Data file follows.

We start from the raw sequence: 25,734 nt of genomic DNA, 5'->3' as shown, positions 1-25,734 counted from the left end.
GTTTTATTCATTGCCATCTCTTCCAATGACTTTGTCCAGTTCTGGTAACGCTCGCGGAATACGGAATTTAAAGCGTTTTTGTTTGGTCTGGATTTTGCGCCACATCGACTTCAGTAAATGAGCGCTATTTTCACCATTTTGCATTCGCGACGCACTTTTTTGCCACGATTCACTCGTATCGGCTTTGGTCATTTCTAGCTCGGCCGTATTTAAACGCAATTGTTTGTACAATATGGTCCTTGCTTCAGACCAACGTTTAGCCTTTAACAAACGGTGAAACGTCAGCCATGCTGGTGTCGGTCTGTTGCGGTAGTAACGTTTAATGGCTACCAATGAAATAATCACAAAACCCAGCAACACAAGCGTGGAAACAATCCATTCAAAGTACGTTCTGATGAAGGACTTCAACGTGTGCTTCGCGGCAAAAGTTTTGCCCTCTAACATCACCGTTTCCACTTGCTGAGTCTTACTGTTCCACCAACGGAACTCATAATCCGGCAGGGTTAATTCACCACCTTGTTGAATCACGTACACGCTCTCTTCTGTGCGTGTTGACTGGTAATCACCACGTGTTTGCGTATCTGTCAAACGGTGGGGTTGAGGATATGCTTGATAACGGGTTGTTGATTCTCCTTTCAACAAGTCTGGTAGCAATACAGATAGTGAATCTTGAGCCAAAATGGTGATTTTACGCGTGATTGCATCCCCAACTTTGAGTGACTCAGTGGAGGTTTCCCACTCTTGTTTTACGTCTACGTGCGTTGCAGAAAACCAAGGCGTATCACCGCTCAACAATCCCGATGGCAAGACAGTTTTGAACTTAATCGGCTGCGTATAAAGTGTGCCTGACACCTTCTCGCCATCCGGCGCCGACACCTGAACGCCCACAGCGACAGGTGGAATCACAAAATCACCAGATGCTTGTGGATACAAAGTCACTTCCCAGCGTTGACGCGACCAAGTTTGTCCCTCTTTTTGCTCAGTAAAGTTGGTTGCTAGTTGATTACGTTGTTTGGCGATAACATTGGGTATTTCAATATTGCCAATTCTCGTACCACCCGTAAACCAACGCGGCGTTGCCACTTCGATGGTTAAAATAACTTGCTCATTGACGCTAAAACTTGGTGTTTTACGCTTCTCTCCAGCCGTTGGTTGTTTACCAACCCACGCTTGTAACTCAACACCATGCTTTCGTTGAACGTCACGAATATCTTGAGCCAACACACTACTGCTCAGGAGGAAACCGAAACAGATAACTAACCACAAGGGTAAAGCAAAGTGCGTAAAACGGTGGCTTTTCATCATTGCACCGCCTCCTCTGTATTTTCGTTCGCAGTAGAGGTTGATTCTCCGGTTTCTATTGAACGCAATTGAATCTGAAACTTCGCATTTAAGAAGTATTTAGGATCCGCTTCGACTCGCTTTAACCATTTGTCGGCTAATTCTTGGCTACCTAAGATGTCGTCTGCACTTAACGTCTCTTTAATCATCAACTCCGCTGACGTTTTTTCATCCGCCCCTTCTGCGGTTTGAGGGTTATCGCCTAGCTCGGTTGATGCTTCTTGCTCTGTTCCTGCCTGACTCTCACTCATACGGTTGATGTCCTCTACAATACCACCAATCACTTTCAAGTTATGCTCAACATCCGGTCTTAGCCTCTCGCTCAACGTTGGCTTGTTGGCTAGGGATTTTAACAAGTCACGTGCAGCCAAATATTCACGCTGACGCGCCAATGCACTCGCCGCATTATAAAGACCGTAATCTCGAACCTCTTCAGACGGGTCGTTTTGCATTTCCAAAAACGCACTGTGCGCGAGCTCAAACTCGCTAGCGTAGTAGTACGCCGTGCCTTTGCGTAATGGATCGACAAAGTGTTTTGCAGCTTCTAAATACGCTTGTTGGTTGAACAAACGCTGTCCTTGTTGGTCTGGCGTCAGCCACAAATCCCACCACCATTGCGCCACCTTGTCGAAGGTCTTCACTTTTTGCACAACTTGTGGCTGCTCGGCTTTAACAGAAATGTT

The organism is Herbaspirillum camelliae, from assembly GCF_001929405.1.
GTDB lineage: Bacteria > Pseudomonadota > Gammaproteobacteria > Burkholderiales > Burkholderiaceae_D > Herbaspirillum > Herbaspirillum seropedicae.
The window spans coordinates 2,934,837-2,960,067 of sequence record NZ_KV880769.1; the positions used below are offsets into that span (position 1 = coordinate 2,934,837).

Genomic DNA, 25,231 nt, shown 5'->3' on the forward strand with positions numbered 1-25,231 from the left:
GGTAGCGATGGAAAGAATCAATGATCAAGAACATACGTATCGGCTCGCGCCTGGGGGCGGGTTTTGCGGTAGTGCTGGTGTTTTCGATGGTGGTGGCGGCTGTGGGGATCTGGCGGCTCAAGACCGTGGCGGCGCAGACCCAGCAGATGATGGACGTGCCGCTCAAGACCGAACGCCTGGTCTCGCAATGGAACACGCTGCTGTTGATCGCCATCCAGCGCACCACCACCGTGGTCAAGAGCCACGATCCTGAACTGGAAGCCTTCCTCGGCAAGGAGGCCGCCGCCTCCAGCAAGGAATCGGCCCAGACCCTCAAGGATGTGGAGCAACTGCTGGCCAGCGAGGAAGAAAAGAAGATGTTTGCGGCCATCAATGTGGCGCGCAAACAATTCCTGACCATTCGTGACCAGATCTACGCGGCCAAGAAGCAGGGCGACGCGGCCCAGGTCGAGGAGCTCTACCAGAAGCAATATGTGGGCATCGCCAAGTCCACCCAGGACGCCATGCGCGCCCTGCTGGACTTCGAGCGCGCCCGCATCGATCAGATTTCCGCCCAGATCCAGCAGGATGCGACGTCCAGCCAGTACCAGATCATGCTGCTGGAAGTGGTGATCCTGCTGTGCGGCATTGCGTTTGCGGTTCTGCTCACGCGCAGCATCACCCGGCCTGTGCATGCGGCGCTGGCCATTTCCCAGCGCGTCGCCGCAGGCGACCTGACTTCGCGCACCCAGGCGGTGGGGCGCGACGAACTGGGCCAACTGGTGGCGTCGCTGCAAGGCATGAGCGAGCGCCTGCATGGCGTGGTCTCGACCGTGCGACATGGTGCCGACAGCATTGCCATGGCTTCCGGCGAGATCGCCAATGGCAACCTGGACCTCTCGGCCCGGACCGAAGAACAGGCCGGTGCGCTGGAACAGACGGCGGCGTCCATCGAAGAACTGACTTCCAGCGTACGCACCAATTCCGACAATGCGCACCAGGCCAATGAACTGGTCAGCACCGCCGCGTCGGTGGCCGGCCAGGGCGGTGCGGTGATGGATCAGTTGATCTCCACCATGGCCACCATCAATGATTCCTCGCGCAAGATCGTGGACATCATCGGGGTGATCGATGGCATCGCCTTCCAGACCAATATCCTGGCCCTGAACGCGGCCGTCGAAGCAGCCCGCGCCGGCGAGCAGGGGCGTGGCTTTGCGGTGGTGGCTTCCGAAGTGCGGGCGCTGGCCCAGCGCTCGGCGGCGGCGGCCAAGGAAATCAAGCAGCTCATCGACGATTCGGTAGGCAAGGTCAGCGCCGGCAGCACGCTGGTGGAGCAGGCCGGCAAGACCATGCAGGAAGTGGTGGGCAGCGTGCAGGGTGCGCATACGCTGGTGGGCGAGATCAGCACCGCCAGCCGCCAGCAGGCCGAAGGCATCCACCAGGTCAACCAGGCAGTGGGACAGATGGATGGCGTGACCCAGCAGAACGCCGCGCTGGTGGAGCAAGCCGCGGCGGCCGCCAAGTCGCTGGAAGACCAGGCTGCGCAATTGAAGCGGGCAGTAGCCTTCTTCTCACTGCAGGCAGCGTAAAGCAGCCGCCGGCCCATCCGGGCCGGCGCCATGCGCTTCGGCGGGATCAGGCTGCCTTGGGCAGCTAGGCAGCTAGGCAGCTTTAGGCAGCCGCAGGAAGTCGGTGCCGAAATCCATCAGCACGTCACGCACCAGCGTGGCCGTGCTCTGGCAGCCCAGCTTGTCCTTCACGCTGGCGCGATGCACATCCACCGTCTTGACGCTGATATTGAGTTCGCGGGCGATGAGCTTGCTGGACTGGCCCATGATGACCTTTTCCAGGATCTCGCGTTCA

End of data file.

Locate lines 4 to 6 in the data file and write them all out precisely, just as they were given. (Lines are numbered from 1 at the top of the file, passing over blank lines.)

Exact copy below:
GTDB lineage: Bacteria > Pseudomonadota > Gammaproteobacteria > Burkholderiales > Burkholderiaceae_D > Herbaspirillum > Herbaspirillum seropedicae.
The window spans coordinates 2,934,837-2,960,067 of sequence record NZ_KV880769.1; the positions used below are offsets into that span (position 1 = coordinate 2,934,837).

Genomic DNA, 25,231 nt, shown 5'->3' on the forward strand with positions numbered 1-25,231 from the left: